Mark Needham

Thoughts on Software Development

Capistrano, sed, escaping forward slashes and ‘p’ is not ‘puts’!

with 2 comments

Priyank and I have been working on automating part of our deployment process and one task we needed to do as part of this is replace some variables used in one of our shell scripts.

All the variables in the script refer to production specific locations but we needed to change a couple of them in order to run the script in our QA environment.

We’re therefore written a sed command, which we call from Capistrano, to allow us to do this.

The Capistrano script looks a little like this:

task :replace_in_shell do
	directory = "/my/directory/path"
	sed_command = "sed 's/^some_key.*$/#{directory}/' >"
	run sed_command

Unfortunately this creates the following sed command which isn’t actually valid syntactically:

sed 's/^some_key.*$//my/directory/path/' >

We decided to use ‘gsub’ to escape all the forward slashes in the directory path and to work out which parameters we needed to pass to ‘gsub’ we started using irb.

Executing gsub with the appropriate parameters leads us to believe that 2 backslashes will be added:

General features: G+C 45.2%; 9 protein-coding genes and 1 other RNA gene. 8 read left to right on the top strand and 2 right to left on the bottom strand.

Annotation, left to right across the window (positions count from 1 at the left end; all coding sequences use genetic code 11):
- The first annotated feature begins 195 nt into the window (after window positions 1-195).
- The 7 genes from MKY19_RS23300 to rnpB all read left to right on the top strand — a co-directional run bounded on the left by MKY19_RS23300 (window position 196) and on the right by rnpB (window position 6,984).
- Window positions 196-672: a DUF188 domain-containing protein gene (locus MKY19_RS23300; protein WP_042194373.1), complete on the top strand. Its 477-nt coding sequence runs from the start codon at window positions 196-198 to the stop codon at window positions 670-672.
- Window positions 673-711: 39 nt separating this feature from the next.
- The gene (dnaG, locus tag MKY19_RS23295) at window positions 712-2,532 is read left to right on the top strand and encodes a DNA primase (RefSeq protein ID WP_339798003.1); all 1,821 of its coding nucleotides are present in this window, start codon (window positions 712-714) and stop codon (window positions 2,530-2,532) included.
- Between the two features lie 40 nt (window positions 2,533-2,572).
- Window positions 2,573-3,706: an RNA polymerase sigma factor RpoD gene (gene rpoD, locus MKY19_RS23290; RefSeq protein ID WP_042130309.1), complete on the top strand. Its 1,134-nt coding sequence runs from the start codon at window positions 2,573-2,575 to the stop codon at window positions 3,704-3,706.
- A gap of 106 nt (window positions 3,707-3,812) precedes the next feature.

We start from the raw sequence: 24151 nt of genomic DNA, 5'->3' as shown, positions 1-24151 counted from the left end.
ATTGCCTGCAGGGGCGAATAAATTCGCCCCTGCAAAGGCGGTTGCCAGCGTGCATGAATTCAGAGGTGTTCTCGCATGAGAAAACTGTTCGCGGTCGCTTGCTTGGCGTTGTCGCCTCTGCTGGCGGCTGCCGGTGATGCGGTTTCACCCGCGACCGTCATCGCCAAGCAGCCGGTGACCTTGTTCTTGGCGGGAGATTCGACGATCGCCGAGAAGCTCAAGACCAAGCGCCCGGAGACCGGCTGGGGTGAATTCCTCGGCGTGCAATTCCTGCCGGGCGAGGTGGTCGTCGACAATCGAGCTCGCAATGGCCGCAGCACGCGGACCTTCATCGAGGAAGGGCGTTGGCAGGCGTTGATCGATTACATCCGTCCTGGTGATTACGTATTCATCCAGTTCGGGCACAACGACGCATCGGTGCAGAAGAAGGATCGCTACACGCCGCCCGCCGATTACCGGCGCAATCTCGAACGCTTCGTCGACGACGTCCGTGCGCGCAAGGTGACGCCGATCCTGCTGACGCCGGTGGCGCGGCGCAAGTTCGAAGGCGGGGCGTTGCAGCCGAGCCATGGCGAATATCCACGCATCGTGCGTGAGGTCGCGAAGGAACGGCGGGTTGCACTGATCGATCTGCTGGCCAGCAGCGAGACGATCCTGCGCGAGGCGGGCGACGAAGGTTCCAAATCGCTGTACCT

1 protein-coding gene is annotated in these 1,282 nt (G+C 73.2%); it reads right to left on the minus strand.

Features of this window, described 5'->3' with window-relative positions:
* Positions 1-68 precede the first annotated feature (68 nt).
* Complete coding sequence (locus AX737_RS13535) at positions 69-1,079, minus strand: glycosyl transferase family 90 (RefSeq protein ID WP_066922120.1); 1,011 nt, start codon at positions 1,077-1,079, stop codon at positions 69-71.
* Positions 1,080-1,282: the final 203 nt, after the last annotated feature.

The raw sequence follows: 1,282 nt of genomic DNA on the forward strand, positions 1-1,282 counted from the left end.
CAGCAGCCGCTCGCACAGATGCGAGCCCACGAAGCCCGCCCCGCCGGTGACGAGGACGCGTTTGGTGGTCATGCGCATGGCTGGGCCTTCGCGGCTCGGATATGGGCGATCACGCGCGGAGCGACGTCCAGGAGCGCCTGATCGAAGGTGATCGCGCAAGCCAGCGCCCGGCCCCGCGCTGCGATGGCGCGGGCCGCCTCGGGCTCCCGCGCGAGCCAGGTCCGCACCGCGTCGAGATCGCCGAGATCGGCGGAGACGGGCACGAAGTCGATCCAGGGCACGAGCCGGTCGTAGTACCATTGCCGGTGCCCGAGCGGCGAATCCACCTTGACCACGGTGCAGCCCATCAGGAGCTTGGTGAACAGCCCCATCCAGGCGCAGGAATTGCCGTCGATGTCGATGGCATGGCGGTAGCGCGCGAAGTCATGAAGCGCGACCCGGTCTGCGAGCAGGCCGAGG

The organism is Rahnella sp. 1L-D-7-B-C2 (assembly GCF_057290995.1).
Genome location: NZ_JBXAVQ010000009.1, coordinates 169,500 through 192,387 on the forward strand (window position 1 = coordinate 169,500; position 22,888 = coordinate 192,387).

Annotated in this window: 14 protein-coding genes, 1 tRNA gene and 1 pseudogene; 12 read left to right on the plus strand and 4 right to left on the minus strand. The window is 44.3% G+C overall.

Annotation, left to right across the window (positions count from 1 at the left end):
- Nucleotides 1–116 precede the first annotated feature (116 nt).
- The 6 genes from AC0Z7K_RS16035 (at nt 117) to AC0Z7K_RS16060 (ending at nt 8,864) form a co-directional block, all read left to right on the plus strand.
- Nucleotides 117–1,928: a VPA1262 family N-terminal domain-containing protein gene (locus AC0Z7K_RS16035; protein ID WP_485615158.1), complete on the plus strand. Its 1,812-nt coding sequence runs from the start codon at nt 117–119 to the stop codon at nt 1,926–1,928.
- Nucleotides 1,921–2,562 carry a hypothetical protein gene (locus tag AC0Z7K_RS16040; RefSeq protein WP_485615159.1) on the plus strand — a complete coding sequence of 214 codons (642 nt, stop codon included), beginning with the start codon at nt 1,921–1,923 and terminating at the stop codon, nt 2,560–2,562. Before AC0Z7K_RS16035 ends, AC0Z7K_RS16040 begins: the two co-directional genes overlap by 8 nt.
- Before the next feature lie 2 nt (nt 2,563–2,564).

ruby-1.8.7-p299 > "/my/directory/path".gsub("/", "\\/")
 => "\\/my\\/directory\\/path"

This is because there IRB is implicitly called ‘inspect’ on the result which shows a different string than what we would actually get.

While writing this blog post I’ve also learnt (thanks to Ashwin) that ‘p’ is not the same as ‘puts’ which is what I originally thought and has been driving me crazy as I try to understand why everything I print includes an extra backslash!

The following code:

p "/mark/dir/".gsub("/", "\\/")

is the same as typing:

puts "/mark/dir/".gsub("/", "\\/").inspect

We were able to change our Capistrano script to escape forward slashes like so:

task :replace_in_shell do
	directory = "/my/directory/path"
	sed_command = "sed 's/^some_key.*$/#{directory.gsub("/", "\\/"}/' >"
	run sed_command
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Written by Mark Needham

November 18th, 2010 at 6:40 pm

Posted in Ruby

Tagged with , ,

  • Sam Sharpe

    err… you could have just used any other character as your sed delimiter… it doesn’t have to be slashes. e.g. `sed ‘s:^some_key.*$:/my/directory/path:’`

  • @976f3b3030c04d45679ca5c6557e3fe7:disqus oh fair point, didn’t realise you could do that! That would have saved 2010 me some pain!